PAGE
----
SAG's video game contract will get another, final shot at life after the national board voted Wednesday to let members decide its fate.
The vote to accept or reject the contract will be put to the 1,900 members who regularly work in this field as well as any other paid-up member who requests a ballot. A "no" vote would leave SAG where it is now, with no jurisdiction in the field and with sister guild AFTRA poised to capitalize on that opportunity because it already has accepted the 31/2-year agreement.
The referendum also seeks to remedy the industrywide impression that the union won't necessarily keep its word after shaking hands across the bargaining table.
At the insistence of national executive director Greg Hessinger, the referendum is open to all SAG members because they could find themselves doing voice-over and other performance work as the $25 billion industry continues to grow.
To facilitate the process, the producers, which include Electronic Arts, Activision and other leading game makers, have extended the contract offer to July 31.
SAG's board has elected not to take a stand on the contract, which has generated fierce infighting over the inability to achieve residual payments and the decision not to strike over it. Ballots will go out July 13 and are due back July 28.
The emergency meeting was called to address the national executive committee's unprecedented decision to reject the pact on political grounds. Wednesday's four-hour session was said to be as acrimonious as ever, but no effort was made to simply overrule the NEC, which is made up of about one-third of the full board.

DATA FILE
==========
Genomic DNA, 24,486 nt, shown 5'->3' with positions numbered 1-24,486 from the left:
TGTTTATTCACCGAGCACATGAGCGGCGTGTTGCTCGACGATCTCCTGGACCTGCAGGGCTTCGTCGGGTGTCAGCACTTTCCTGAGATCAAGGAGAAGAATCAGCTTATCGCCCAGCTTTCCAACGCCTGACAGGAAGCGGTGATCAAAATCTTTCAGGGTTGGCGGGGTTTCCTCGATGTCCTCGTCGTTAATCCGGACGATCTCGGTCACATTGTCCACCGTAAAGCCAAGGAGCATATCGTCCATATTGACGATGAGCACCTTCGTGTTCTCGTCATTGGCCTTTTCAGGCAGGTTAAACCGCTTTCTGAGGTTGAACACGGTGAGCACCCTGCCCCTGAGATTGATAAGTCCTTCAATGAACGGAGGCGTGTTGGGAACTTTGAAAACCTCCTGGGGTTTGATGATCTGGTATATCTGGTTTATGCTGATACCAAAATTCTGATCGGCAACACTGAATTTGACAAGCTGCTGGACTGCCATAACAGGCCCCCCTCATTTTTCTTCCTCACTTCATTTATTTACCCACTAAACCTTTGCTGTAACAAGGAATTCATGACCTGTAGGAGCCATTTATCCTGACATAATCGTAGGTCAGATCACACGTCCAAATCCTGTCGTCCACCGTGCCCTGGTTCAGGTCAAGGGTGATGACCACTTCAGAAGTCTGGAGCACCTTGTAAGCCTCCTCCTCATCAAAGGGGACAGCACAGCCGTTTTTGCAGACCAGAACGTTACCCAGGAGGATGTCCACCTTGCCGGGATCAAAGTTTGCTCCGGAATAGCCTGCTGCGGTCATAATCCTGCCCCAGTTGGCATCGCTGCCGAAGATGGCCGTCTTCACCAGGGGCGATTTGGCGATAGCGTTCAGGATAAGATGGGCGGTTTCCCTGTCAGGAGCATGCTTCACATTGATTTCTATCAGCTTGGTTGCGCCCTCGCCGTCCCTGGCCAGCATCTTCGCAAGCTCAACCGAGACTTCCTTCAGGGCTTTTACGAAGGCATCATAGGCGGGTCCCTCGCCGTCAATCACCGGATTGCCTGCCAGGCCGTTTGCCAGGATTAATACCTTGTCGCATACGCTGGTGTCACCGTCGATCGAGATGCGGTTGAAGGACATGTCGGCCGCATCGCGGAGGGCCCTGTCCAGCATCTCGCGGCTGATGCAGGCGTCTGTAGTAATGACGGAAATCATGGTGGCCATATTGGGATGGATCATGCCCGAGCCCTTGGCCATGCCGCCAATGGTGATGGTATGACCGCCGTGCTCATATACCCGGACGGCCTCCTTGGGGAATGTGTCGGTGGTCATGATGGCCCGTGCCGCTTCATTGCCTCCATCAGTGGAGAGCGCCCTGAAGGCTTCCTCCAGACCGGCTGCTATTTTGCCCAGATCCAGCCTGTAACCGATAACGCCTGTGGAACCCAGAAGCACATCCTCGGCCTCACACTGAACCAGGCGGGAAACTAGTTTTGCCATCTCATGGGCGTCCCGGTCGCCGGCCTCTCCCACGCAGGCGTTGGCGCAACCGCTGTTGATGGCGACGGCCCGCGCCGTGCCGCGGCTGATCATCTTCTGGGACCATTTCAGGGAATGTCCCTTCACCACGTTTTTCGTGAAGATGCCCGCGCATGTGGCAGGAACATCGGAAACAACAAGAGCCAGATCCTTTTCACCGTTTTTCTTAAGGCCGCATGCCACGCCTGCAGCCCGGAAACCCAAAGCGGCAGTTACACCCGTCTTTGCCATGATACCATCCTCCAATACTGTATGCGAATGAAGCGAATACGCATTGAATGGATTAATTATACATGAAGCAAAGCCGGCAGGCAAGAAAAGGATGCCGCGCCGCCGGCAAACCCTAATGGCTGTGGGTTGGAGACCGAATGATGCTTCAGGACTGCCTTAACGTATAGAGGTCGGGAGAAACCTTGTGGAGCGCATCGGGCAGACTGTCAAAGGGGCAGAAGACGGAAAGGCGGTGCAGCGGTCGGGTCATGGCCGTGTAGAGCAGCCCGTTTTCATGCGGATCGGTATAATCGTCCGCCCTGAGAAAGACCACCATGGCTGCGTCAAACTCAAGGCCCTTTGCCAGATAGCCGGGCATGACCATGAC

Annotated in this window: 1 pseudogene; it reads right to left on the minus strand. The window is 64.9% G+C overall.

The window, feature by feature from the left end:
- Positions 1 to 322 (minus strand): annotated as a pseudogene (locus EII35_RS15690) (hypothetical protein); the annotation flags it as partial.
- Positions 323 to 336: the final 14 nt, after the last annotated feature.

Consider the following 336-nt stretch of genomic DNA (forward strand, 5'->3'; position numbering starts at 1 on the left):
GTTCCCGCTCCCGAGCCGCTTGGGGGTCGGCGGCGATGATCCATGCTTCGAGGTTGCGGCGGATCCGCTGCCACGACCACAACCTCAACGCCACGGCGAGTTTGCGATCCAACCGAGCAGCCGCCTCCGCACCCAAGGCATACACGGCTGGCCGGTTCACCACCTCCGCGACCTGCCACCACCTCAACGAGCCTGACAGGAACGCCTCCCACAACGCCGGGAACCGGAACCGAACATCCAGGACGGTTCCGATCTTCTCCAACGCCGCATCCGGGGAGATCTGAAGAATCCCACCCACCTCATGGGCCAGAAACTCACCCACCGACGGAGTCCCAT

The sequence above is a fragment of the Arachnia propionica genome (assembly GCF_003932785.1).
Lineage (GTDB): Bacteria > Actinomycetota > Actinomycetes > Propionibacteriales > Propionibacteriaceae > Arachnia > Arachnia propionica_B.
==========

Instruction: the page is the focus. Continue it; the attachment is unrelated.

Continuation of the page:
The 13-11 vote -- 21 that doomed the contract fell along party lines even though both sides were disappointed about the residual issue.
Early caucus votes showed members willing to strike when the threat was being used as a bargaining tool. A formal strike referendum later failed to get the required 75% support of affected SAG members or 66.6% of AFTRA's members.
That forced negotiators back to the table, where they reluctantly took a slightly sweetened deal and unanimously recommended that it be approved by the NEC.
Lead negotiator Michael Bell has complained that the elected leadership did not do more to help convince members of the need to strike.
The committee's decision to subsequently reject the contract stunned observers because what normally is a formality had become the latest battleground.
Members of president Melissa Gilbert's camp have accused their rivals of being reckless in order to gain points for the fall election, which could give opponents control of the union.
There also is concern that ongoing talks on a television animation contract and an upcoming basic cable agreement will suffer a similar fate, with strike demands being made for purely political reasons.
Although it does not include residuals, the proposed Interactive Media Agreement would boost wages for voice-over and other performers by 36% over the terms of the 31â „2-year contract, beginning with an immediate 25% hike. The actors also received increases in benefits and greater work protection.
As a result, actors would earn $759 for a daily, four-hour voice-over session by the end of the contract. Also, double-time will be paid after six hours; previously, it kicked in after 10 hours.
Other gains include a 7.5% increase in contributions to the unions' benefit plan to 14.3%. The unions also made 15%-25% gains in rates for remote delivery and integration.